The middle word (Strongs Greek number 1089) is the most interesting of the three employed and is the only one which would point categorically to the commands needing to be applied to the subject of food. It’s used fifteen times in the NT and isn’t always indicative of eating. On five occasions it means to participate or to experience death (Mtw 16:28, Mark 9:1, Luke 9:27, John 8:52, Heb 2:9) and in three other places it’s used figuratively of experiencing something from God’s hand (Heb 6:4,5, I Peter 2:3). The final six usages (ignoring the one here in Colossians) are all to do with either eating or drinking (Mtw 27:34, Luke 14:24, John 2:9, Acts 10:10, 20:11, 23:14).
As this is the only place in all Paul’s letters where the word’s used, we can’t be sure whether he had a wider meaning that he expected to be gathered from its use. However, the idea of ‘eating’ seems the best interpretation to give the word but, as the opening words of Col 2:22 (my italics) refer simply to
‘...things which all perish as they are used’
it may be more relevant to think of the wider concept of all types of material objects and, by implication, the application to the prohibitions mentioning handling and touching would also be necessary. The Greek word employed to render the ‘used’ of Col 2:22 (Strongs Greek number 671) occurs only here in the NT but it’s a compound word coming from another which occurs eleven times in the NT (Strongs Greek number 5530).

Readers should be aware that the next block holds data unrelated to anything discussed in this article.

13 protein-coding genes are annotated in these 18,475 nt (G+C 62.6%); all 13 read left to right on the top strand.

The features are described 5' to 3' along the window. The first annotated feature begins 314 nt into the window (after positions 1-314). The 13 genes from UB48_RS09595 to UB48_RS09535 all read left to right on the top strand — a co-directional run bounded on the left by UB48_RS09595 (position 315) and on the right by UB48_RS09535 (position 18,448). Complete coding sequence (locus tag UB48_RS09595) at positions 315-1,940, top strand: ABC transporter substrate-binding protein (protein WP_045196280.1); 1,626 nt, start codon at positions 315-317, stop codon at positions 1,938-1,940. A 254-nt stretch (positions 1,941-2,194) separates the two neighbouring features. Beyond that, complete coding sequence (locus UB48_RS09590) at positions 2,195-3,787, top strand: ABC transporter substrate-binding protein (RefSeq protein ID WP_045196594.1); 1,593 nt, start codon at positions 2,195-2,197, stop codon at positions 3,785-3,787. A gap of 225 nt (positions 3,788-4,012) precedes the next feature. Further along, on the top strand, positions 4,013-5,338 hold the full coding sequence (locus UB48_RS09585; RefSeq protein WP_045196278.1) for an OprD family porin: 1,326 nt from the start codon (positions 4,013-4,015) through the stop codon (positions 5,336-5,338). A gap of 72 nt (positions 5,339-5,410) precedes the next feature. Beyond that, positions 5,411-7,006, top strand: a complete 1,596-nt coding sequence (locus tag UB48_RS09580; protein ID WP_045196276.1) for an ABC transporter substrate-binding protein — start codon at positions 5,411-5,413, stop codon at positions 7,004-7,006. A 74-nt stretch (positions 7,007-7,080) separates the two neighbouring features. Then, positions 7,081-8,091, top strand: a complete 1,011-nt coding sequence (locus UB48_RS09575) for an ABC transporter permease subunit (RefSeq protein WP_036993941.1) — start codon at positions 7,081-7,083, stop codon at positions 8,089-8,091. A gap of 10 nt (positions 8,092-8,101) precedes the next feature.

Unfortunately, the wide variety of applications of that root word give us no indication whether we might expect a direct reference to food although it’s used on one occasion to refer to wine (I Tim 5:23). It’s best to look at the compound word as it stands, but we have to be warned that its use in other ancient Greek writings implies that it’s primary meaning is ‘abuse’.